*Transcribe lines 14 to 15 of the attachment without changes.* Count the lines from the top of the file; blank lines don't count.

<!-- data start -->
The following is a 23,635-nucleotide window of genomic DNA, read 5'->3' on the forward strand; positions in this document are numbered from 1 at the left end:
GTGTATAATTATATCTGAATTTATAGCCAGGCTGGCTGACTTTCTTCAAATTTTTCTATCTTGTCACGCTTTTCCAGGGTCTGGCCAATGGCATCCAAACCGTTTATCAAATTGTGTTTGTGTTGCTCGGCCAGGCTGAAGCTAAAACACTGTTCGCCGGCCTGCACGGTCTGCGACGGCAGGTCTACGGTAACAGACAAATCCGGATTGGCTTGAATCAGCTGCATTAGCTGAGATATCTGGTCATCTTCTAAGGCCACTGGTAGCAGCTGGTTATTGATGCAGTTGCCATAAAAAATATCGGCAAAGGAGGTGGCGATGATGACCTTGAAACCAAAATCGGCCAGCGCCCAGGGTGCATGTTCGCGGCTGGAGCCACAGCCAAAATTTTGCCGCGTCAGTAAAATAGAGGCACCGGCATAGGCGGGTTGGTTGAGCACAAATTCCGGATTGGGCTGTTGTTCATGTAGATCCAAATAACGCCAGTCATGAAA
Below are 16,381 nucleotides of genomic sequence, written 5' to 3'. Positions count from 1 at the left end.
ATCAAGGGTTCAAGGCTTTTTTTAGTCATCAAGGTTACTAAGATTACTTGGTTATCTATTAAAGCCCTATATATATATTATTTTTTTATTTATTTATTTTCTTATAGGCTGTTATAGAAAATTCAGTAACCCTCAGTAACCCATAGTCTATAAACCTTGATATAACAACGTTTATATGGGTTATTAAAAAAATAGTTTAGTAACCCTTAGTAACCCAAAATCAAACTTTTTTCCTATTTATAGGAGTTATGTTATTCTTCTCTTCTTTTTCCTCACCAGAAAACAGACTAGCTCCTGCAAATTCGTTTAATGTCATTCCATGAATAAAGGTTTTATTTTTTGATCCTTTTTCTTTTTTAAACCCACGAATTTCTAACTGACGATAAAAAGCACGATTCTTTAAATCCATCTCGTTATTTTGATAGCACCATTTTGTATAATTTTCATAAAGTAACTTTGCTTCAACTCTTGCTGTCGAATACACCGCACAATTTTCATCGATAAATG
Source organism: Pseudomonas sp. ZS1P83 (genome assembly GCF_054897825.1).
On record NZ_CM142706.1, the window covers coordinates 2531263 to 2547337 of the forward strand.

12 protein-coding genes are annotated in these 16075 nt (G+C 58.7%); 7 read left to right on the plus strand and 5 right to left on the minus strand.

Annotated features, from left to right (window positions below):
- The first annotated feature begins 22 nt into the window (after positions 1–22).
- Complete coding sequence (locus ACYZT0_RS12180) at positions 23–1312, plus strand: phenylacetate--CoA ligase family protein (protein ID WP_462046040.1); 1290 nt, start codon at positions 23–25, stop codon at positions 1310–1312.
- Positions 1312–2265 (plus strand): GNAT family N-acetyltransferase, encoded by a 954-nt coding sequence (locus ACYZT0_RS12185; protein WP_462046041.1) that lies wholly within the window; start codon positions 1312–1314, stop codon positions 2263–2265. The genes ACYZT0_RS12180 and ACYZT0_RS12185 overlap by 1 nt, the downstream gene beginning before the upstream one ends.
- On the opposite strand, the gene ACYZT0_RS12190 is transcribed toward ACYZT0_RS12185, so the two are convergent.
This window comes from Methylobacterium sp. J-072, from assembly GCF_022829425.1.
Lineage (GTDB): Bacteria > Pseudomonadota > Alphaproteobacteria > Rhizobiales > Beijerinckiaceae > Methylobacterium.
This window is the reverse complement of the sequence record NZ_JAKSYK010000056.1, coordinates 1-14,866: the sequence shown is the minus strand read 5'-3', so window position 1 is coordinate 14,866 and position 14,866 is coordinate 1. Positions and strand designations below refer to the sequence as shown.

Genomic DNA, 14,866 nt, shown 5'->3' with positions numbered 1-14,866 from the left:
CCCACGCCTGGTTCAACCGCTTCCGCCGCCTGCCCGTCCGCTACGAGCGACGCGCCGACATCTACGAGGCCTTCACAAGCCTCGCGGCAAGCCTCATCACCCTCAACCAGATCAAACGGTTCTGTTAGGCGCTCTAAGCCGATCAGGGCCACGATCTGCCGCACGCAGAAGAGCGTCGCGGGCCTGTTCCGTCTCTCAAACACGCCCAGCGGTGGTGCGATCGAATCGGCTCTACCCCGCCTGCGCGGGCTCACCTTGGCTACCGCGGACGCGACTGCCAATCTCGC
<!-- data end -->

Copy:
Lineage (GTDB): Bacteria > Pseudomonadota > Alphaproteobacteria > Rhizobiales > Beijerinckiaceae > Methylobacterium.
This window is the reverse complement of the sequence record NZ_JAKSYK010000056.1, coordinates 1-14,866: the sequence shown is the minus strand read 5'-3', so window position 1 is coordinate 14,866 and position 14,866 is coordinate 1. Positions and strand designations below refer to the sequence as shown.